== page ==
Another ancient Japanese capital, this city seems to have remained still over the years. With its very rural feel, Nara features some very interesting old districts, a five-story pagoda, the Todai-ji temple, featuring the world’s largest wooden building as its prayer hall and a colossal bronze Buddha Vairocana, and last but not least more deer than people. The deer we saw were aggressive, although de-antlered and had an affinity for McDonald’s (“Makku” in Japanese) fries. We witnessed a child carrying a happy meal get attacked by a flock of ruthless deer, resulting in the child running away while surrendering his lunch to the crazy, likely rabies-infested four-leggeds.

Everyone knows the story of Hiroshima but until you see the A-bomb dome, memorials and museum, you don’t know Hiroshima. Although today Hiroshima is a modern city with few reminders of the events of 1945, the area around the river, known as the Hiroshima Peace Memorial park, is still spooky and ghostly. There was a stork on top of the A-bomb when we were there, which looked like a vulture that sensed blood and came to collect. The National Peace Memorial Hall for the Atomic Bomb Victims was a remarkable tribute to those who lost their lives to the war. I sat in The Hall of Remembrance, looking at the 140,000 tiles that make up a 360-degree panorama of the destroyed Hiroshima, trying to fathom how it was possible that each tile represented a human life lost during this tragedy.

There were also some heart-breaking narratives of A-bomb witnesses on the ground level that I could have listened to for hours. The Peace Memorial Museum further cemented my understanding of what an inexplicable event the drop of the A-bomb was in the history of humanity and my incomprehension of how anyone could have possibly justified it in their minds. Not that there is anything in war that makes sense but wiping out hundreds of thousands of civilians with an effortless drop of a device from a plane, while filming the aftermath with another plane seems like an atrocity of extraordinary proportions. I left Hiroshima in tears. Japan’s no war policy today is a clear testament to the fact that they have learnt their lesson but has America?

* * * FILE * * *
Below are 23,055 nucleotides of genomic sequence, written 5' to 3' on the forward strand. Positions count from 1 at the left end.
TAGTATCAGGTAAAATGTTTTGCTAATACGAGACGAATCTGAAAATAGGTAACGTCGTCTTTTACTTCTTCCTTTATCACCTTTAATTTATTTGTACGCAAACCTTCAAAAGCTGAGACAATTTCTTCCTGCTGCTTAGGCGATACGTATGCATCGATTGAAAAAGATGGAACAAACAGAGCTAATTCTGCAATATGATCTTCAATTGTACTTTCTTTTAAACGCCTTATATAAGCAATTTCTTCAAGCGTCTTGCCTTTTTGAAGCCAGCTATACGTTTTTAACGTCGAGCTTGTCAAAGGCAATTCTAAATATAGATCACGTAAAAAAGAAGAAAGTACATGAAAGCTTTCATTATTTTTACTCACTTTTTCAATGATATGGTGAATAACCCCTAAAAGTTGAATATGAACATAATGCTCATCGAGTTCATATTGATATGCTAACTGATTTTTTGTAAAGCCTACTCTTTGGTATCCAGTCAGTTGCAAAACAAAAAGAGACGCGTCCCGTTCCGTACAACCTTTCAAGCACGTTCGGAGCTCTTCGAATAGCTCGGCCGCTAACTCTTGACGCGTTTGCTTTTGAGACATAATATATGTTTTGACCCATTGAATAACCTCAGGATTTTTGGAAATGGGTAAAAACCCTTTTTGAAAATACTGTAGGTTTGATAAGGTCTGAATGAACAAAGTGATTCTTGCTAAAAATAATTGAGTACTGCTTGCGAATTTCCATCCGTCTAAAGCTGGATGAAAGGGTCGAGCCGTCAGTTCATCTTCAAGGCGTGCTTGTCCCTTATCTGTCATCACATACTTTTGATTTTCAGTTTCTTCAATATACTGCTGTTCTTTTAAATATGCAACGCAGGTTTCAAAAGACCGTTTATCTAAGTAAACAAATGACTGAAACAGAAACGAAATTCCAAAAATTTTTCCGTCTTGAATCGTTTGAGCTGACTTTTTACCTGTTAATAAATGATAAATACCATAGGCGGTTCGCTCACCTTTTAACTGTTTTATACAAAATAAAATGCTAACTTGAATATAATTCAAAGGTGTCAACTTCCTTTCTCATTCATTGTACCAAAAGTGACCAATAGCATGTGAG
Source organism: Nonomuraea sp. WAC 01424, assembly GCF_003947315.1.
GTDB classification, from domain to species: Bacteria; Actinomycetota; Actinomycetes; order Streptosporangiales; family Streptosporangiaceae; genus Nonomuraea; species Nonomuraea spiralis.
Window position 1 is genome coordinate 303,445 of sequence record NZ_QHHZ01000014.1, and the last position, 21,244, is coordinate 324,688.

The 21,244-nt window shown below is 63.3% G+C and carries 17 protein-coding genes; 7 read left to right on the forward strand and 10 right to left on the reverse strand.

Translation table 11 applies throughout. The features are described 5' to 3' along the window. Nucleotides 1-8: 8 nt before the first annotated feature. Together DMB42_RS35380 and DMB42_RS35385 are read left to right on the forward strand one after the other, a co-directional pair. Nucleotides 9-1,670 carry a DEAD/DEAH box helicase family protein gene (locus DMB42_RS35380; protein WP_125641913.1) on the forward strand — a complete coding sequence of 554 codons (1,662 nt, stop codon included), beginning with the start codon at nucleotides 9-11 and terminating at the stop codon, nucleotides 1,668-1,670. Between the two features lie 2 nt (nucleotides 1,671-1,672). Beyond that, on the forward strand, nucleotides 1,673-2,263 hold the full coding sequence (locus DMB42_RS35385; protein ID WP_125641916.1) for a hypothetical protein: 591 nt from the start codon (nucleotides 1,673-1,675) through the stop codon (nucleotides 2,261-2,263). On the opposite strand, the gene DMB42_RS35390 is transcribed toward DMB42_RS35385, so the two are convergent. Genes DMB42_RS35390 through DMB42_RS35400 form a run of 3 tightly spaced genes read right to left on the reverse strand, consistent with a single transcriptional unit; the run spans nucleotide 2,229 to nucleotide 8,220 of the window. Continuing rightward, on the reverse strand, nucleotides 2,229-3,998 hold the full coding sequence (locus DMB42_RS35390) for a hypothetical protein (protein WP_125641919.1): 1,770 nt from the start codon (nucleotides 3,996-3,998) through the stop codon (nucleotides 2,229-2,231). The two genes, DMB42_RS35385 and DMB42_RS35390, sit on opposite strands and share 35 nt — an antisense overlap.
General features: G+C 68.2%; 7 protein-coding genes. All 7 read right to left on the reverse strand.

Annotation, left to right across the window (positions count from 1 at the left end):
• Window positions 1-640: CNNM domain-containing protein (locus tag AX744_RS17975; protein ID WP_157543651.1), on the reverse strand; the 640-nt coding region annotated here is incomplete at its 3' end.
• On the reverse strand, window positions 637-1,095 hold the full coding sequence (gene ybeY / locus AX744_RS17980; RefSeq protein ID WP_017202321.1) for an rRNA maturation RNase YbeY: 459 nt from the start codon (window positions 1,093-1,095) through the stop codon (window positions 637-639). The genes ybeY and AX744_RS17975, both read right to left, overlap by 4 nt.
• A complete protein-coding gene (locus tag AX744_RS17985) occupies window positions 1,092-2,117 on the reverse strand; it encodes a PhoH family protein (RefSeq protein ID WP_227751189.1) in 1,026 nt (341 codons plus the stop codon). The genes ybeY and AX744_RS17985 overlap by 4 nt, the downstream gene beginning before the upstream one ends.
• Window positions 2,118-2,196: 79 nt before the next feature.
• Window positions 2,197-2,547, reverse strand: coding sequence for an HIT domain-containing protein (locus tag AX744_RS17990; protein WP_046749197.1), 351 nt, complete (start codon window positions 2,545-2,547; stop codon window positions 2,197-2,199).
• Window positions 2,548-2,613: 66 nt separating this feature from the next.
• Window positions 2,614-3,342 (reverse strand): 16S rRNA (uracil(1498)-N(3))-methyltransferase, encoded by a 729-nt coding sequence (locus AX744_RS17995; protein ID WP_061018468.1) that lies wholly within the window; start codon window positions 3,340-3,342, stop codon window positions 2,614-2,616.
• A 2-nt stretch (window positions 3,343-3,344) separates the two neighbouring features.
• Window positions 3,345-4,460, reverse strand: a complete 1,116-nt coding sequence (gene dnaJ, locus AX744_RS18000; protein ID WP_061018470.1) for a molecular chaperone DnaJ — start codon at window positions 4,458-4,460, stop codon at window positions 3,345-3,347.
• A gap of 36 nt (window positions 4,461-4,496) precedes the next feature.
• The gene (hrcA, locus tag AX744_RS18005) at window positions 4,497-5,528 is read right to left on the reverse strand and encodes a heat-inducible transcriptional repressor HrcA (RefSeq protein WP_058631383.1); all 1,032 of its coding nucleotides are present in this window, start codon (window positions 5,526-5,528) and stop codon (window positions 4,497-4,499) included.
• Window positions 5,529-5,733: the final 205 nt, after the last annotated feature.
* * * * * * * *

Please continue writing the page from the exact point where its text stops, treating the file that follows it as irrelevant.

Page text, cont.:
Miyajima Island
Home of the Itsukushima Shrine, the floating torii and deer, more blood-thirsty than those in Nara, this place is definitely worth the 25-minute local train (read: not Shinkansen) ride from Osaka. We took the ferry from the mainland and were able to take some amazing shots of the torii while on riding the ferry. To me, this red torii is the epitome of Japan. The island itself has a very rural feel to it and it seemed like it had seen livelier days. Most of the countless souvenir shops were empty and the hotels seemed uninhabited. Nevertheless, admiring the torii up close and walking through the Senjō-kaku Temple, which has a spectacular five-story red pagoda (Goju-no-to Pagoda) next to it made the trip worthwhile. There is also a ropeway on the island and the notable Itrukushima Shrine, which is one of the few holy places that charge an entrance fee in Japan. The area leading up to the ropeway station is mountainous, filled with magical forests, bridges and picnic areas and would have been excellent for a hike, if it wasn’t for my short skirt and Puss-in-boots-like, well, boots.

While on Miyajima, we tasted the famous momiji-manjyu treats (small leaf-shaped cakes filled with sweet bean paste), which I took quite the liking to. We watched them being made in one of the storefronts along the shore in special molds, then took a box perfectly wrapped in several layers (like everything you buy in Japan) back with us.

Between Kyoto, Nara and Hiroshima, we racked up several UNESCO World Heritage Sites under our belts. If you don’t go anywhere else in Japan, visiting these three would be worth your while.

Looking back on this trip, it was certainly the experience of a lifetime. I dare to say I have never seen anything so different from everything else. Despite what I think was a remarkable effort of deciphering maps in Japanese, next time I visit this country will be with a Japanese-speaking friend or guide. Things I am saving for that time are participating in a traditional tea ceremony, seeing more of Kyoto, visiting some of Japan’s remarkable Zen gardens, staying at a traditional Japanese hotel, meeting a geisha (there are only about 2,000 of them left today), learning more about the samurai, taking in the cherry blossom season, visiting Okinawa, soaking in onsen (hot springs) and climbing Fuji-san (Mount Fuji). I better start saving for my next Nippon adventure.